Where does the line between hopeful science and plant stem cells get drawn? I found myself contemplating this as I considered Juice Beauty’s Stem Cellular Repair Eye Treatment ($45) and Moisturizer ($65). I want to believe everything the package says, but can I? Both the eye treatment and the moisturizer use fruit stem cells and a fat-soluble vitamin C to repair damaged skin on the level of its DNA. Exactly how the fruit stem cells work upon damaged skin is left a little vague, but the list of fruit juices, shea butter, and fatty acids convinces me of the efficacy of the treatments more than any stem cell theory.
The eye treatment packaging threw me for a loop. The gel is dispensed from a tiny hole on a smooth, rounded plastic applicator, and according to the directions, the user should massage the gel into the under-eye area with the applicator. The massage should increase circulation, and so the health of the skin. This feels a little gimmicky, and it bothered me for two reasons.
First, no matter how gently I worked the applicator over my under-eye area, I could still feel it tugging at the skin. I’ve long used only my ring fingers to tap on eye treatments, since they’re the weakest fingers on the hand, and so tug and pull at the skin less. As I used the applicator, I could practically feel all my delicate collagen and connective tissue coming loose and sagging. Alright, I exaggerate, but after one use I ditched the applicator and used my much gentler ring fingers. Secondly, the list of active ingredients in this gel is so long, it should be a star in its own right. The applicator seems either unnecessary, or proof that all the Good Things in the gel don’t work as well as they should.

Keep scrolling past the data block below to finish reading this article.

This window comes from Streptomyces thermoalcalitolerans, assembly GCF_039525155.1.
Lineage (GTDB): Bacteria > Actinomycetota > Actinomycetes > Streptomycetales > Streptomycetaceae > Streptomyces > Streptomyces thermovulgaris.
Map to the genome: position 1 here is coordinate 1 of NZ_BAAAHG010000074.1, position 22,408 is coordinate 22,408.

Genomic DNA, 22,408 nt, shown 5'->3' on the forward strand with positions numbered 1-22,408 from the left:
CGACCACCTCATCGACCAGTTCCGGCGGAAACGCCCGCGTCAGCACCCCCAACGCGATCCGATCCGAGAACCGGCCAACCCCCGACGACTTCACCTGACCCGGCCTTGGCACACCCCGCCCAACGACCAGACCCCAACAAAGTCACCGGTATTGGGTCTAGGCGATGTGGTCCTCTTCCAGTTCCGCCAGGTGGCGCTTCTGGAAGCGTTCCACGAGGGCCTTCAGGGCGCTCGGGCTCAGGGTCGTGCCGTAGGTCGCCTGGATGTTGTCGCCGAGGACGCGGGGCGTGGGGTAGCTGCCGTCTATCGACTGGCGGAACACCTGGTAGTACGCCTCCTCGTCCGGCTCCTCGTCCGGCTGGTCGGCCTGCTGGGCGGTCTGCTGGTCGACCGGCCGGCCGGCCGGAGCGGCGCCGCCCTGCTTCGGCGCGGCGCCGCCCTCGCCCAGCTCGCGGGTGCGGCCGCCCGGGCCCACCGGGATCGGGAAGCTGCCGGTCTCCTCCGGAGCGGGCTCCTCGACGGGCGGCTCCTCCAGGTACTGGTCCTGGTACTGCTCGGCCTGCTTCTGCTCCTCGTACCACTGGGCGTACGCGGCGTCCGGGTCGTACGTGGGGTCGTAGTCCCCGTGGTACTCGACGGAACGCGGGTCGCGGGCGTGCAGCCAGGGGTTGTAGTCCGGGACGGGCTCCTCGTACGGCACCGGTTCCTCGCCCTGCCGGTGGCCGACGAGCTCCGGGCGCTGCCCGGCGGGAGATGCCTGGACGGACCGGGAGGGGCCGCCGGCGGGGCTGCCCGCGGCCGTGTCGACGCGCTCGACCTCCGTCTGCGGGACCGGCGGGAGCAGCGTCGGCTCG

Both the eye treatment and facial moisturizer work well, but not as well as others I’ve used lately, and certainly they fall a little short of their price range. To be fair, organic ingredients that really work at all don’t come cheap, and this company boasts that 98% of their ingredients are. They aren’t without merit, especially not for a certain type of consumer. If you put organic ingredients in the first or second spots on your list of priorities, this might be a brand to investigate. Their web site points out, quite believably, that 64% of what we put on our skin gets absorbed into our bodies. I know I’m not as vigilant about that as I should be, and some of my favorite brands contain parabens and sulfates. I often wonder as I’m slathering on my (very effective and moderately priced) skin treatments if I’m not trading the appearance of skin health now for my real health later. At the very least, Juice Beauty removes that worry from the table. Peace of mind coupled with decent results must be worth something.
But, we believe that testing is believing and we are giving away ONE Stem Cellular Repair Eye Treatment to one lucky reader, valued at $45. Simply leave a comment below to be considered (deadline is April 14th).
In addition to the giveaway, we have a special code to BeautyStat.com readers: enter STAT upon checkout to receive a free Organic Facial Moisture Concentrate with any JuiceBeauty.com purchase. Offer valid for one week until April 7th.
– Katharine McKenzie
If you like this post, give it a LIKE on Facebook